America / U.S. Domestic Policy

Why Should Increased Border Security Precede Immigration Reform?

Last week, a bipartisan group of Senators known as the “gang of eight” unveiled the framework for an immigration plan that will put more than 11 million undocumented immigrants on the path to legal status. Senator Marco Rubio (R-FL) is fronting the coalition on the Right, which includes key players such as John McCain (R-AZ), Jeff Flake (R-AZ), and Lindsey Graham (R- SC).

While speaking at Del Sol High School in Nevada, President Barack Obama also revealed his administration’s own principles for immigration reform. Obama’s plan calls for increased border security, a “pathway” to citizenship, and a reform of the immigration legal system so that university educated immigrants may have an expedited legalization process.

The Senators plan revolves around what is described as “Four Basic Legislative Pillars”, the first of which is the most contested. The first pillar of the plan involves creating a path to citizenship that is subject to the enforcement of the nation’s borders.

The other tenets of the plan call for creating an employment verification system that is effective and enforceable, creating a system that will facilitate the immigration process for university educated immigrants, and the creation and establishment of a plan to admit future workers- one that is based on the country’s fluctuating demand for labor.

While Obama’s and the Senators’ plans do not differ on much, there is one major component upon which equal degrees of emphasis have not been placed- an assurance of secured borders before allowing unauthorized immigrants to embark on the path to legal status.

Senator Marco Rubio has repeatedly emphasized that he will only support an immigration reform if it is, “contingent upon securing our borders and tracking whether legal immigrants have left the country when required”.

However, President Obama has stated that the border is already secure and that he is not in favor of a two-step process- something that Senator Rubio described as a “terrible mistake”.

The need for stronger borders becomes apparent when taking a look at the mistakes that history has taught us. When the Reagan administration passed the 1986 Simpson-Mazzoli act, 2.73 million undocumented immigrants were granted amnesty. However, where the act fell short was in anticipating the future entry of immigrants and in implementing a system that would effectively deal with the situation such as the one the country now finds itself in.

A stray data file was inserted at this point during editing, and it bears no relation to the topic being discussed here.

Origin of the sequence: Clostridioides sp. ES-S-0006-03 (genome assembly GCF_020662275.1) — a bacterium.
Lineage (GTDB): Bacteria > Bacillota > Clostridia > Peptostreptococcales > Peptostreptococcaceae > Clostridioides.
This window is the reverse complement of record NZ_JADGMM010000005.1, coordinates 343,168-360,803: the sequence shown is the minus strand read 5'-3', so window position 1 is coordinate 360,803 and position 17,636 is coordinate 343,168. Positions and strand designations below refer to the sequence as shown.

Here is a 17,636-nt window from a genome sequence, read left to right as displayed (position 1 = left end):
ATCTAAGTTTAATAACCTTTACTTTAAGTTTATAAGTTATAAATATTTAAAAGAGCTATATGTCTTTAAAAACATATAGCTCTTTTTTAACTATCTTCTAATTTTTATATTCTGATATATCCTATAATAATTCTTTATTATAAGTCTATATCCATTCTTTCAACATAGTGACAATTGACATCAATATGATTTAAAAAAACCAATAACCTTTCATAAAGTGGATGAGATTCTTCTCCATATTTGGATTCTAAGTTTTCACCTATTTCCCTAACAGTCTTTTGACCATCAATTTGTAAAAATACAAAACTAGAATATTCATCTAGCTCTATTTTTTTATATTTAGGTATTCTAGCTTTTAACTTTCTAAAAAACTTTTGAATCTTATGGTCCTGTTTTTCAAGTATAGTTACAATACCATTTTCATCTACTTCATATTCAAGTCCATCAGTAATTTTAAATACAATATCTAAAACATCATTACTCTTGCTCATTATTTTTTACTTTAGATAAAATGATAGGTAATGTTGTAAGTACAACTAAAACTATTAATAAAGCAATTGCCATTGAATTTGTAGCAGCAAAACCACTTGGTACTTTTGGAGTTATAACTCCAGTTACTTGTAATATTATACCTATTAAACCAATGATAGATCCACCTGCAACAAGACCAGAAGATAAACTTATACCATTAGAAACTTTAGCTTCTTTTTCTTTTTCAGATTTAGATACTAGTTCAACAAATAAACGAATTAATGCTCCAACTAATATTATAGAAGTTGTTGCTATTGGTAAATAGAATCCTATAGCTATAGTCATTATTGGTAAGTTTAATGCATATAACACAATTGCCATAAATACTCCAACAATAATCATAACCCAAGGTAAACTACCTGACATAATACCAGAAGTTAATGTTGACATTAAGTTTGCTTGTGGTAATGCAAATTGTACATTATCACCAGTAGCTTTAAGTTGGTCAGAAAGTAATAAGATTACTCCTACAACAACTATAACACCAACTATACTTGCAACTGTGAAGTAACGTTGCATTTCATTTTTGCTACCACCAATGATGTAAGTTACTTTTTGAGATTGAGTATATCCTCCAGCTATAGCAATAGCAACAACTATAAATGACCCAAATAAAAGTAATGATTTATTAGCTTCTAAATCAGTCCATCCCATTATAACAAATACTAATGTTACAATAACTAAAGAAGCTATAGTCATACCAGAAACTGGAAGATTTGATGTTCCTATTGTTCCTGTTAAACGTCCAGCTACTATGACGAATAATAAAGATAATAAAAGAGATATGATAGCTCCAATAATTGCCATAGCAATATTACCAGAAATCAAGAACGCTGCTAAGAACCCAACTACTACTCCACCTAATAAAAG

Fast forward to the present day, where there are over 11 million undocumented immigrants within the country. The logistics of any proposed deportation efforts would simply reveal the idea to be impractical, if not impossible. However, in the interest of adhering to the law, they  must dealt with a manner that is strict, but ultimately fair.  With the prospect of immigration reform in the near future, it is possible that a new influx of unauthorized immigrants will occur if there is no viable means of enforcing a border that is secure- a situation that will ultimately render immigration reform efforts useless and land us right back where we started. The time has come to learn from our mistakes in order to ensure the prosperity of this country and its current and future inhabitants.

One thought on “Why Should Increased Border Security Precede Immigration Reform?

  1. Lets approach the border debate this way: Current immigration levels over the Mexican border are at the lowest they’ve been in years (net-zero by most estimates and perhaps even net negative). Considering these numbers, shouldn’t dealing with the undocumented immigrants already in our country be a priority?

    I wrote an article a few days ago (if you don’t mind me shamelessly plugging in my content) – – that addresses the same topic that you are welcome to look at, and let me know what you think.

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